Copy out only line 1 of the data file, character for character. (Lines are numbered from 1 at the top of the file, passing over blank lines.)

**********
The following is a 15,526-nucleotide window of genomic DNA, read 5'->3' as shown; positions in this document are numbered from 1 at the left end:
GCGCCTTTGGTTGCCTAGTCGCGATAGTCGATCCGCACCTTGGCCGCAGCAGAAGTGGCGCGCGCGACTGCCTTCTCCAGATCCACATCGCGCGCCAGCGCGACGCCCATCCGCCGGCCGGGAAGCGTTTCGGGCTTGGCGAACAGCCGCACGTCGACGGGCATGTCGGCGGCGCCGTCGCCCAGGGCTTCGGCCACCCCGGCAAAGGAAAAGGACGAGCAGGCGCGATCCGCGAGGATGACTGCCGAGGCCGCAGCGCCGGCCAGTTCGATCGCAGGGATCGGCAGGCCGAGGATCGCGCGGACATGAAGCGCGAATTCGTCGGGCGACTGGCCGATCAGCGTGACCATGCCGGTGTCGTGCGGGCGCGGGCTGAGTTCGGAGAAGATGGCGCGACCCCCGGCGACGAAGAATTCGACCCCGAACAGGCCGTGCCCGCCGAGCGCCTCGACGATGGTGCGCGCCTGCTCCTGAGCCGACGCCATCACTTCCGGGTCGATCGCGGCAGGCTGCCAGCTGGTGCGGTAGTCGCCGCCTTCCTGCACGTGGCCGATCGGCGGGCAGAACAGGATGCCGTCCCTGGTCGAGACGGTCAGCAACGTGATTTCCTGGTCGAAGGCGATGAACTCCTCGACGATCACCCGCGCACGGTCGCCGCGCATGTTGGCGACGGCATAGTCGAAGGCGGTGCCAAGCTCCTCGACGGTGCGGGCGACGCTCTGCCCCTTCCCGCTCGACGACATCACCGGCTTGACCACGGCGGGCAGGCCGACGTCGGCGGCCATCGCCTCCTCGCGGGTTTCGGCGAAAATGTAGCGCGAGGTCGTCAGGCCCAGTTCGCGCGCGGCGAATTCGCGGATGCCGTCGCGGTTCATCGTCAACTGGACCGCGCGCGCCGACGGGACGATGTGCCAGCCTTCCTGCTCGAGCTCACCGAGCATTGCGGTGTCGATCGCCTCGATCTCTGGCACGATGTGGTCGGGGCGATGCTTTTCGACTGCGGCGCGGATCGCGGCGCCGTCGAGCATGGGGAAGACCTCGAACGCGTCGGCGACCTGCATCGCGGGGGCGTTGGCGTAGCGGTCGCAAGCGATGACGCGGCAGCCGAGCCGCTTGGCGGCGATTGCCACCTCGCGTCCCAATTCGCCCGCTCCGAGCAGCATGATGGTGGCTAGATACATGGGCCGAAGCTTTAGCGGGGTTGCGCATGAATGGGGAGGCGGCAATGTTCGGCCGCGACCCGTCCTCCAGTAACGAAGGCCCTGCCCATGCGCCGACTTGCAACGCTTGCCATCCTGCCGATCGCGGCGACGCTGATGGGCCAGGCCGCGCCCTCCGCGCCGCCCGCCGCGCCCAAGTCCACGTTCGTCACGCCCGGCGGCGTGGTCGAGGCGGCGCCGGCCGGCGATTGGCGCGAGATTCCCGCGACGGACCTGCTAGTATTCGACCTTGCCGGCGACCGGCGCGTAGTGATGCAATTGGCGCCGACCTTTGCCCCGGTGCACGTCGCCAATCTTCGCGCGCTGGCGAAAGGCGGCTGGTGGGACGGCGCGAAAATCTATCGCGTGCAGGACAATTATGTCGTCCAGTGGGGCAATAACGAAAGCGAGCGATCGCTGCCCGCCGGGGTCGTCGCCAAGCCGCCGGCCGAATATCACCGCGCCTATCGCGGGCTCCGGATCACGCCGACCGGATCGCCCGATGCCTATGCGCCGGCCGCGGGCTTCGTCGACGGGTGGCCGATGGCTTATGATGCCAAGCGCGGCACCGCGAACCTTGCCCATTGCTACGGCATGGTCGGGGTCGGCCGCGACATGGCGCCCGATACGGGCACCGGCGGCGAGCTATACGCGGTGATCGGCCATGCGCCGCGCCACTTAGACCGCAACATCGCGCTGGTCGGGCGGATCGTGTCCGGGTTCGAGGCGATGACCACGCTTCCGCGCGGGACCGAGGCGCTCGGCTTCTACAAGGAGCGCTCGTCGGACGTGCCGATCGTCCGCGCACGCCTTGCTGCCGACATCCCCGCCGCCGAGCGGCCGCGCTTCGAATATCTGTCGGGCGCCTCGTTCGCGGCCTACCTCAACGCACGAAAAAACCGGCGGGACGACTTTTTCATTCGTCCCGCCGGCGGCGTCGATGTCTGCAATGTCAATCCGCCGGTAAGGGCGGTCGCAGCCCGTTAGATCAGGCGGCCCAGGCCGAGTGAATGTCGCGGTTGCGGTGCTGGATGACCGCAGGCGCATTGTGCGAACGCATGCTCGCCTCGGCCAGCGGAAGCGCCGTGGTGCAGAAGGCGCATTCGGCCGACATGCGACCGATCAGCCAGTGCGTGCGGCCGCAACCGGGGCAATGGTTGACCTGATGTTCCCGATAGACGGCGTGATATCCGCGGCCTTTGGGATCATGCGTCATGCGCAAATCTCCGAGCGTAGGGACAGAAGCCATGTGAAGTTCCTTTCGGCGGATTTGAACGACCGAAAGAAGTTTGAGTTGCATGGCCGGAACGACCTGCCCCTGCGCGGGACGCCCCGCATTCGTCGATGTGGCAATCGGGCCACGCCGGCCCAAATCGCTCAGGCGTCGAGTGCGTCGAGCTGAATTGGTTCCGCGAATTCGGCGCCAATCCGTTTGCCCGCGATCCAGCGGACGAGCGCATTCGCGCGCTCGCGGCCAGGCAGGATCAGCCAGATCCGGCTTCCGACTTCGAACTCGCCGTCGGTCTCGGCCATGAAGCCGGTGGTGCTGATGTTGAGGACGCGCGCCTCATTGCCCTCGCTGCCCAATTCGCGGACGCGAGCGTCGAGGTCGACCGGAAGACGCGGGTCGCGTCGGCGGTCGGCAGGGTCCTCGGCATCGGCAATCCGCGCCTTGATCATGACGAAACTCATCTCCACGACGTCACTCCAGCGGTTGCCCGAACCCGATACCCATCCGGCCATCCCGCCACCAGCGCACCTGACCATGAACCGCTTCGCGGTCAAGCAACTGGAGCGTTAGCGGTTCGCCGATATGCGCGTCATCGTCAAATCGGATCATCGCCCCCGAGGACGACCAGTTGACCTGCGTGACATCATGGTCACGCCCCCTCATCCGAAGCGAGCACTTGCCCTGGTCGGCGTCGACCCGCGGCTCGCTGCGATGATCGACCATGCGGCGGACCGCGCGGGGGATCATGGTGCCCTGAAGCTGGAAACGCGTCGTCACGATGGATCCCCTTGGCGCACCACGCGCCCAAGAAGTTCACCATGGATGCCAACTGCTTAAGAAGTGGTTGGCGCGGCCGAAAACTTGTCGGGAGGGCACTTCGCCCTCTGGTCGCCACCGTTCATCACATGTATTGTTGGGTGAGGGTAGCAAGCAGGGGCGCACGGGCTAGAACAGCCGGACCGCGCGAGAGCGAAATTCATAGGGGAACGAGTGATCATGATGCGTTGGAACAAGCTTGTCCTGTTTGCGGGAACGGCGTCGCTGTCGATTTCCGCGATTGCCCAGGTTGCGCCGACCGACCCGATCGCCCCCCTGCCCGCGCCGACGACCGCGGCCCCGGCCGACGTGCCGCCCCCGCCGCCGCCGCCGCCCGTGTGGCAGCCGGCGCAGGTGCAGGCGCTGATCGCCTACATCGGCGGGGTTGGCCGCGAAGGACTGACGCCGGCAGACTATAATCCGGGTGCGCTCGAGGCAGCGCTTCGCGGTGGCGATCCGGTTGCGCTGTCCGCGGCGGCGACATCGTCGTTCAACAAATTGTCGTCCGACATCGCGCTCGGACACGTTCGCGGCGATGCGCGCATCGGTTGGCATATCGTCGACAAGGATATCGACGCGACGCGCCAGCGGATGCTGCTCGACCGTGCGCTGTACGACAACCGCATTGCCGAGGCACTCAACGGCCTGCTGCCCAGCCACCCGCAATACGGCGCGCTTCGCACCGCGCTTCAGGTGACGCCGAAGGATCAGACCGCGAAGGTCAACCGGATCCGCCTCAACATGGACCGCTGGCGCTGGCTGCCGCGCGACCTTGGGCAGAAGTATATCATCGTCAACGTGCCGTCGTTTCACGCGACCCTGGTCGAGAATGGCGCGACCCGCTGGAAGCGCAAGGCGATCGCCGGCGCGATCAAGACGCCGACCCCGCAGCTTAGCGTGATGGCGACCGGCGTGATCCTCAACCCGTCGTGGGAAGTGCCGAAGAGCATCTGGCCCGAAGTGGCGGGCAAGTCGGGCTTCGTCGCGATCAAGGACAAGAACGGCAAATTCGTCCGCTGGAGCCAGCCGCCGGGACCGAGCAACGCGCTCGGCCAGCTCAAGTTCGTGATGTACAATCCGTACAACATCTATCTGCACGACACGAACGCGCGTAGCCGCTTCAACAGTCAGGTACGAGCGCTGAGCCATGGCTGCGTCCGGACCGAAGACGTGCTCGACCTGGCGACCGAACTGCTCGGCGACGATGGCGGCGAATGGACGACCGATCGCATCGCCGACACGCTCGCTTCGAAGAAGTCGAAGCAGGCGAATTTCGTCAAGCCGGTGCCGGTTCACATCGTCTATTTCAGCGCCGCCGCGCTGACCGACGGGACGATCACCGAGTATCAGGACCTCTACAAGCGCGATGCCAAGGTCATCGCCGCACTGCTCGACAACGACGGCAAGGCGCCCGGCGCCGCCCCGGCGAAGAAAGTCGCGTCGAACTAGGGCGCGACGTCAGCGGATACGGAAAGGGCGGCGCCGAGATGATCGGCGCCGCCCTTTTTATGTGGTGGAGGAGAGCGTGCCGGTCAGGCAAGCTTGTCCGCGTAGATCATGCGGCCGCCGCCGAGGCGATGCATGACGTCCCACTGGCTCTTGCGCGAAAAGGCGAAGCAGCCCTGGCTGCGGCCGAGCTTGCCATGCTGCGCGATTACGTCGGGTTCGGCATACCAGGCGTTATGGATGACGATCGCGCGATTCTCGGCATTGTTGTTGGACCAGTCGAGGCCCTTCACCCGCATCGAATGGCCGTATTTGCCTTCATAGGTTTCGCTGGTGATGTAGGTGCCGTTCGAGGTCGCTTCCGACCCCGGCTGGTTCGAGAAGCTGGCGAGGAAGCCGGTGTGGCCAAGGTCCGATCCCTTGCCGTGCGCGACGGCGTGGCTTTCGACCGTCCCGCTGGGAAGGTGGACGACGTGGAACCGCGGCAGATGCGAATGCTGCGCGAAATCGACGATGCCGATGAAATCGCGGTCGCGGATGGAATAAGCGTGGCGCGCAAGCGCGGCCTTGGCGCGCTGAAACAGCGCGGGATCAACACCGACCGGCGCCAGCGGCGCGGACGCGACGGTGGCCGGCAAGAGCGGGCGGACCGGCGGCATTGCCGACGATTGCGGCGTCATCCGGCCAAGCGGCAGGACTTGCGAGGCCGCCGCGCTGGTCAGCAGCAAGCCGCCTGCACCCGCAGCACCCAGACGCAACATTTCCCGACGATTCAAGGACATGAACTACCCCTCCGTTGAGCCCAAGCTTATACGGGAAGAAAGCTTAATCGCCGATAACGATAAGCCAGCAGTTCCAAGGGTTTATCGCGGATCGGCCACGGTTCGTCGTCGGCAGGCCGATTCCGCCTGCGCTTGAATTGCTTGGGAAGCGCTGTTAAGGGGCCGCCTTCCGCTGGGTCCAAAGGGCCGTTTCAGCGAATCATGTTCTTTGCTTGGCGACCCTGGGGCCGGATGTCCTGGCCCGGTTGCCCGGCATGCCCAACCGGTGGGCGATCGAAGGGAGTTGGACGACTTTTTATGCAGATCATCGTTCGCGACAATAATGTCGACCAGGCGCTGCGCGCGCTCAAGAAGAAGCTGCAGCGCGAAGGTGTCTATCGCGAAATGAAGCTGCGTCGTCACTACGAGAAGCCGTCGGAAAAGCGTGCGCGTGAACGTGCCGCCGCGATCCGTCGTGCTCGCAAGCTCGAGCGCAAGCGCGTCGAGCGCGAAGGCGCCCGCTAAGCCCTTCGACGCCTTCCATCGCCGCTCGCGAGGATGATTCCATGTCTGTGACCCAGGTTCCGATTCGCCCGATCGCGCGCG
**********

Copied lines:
The following is a 15,526-nucleotide window of genomic DNA, read 5'->3' as shown; positions in this document are numbered from 1 at the left end: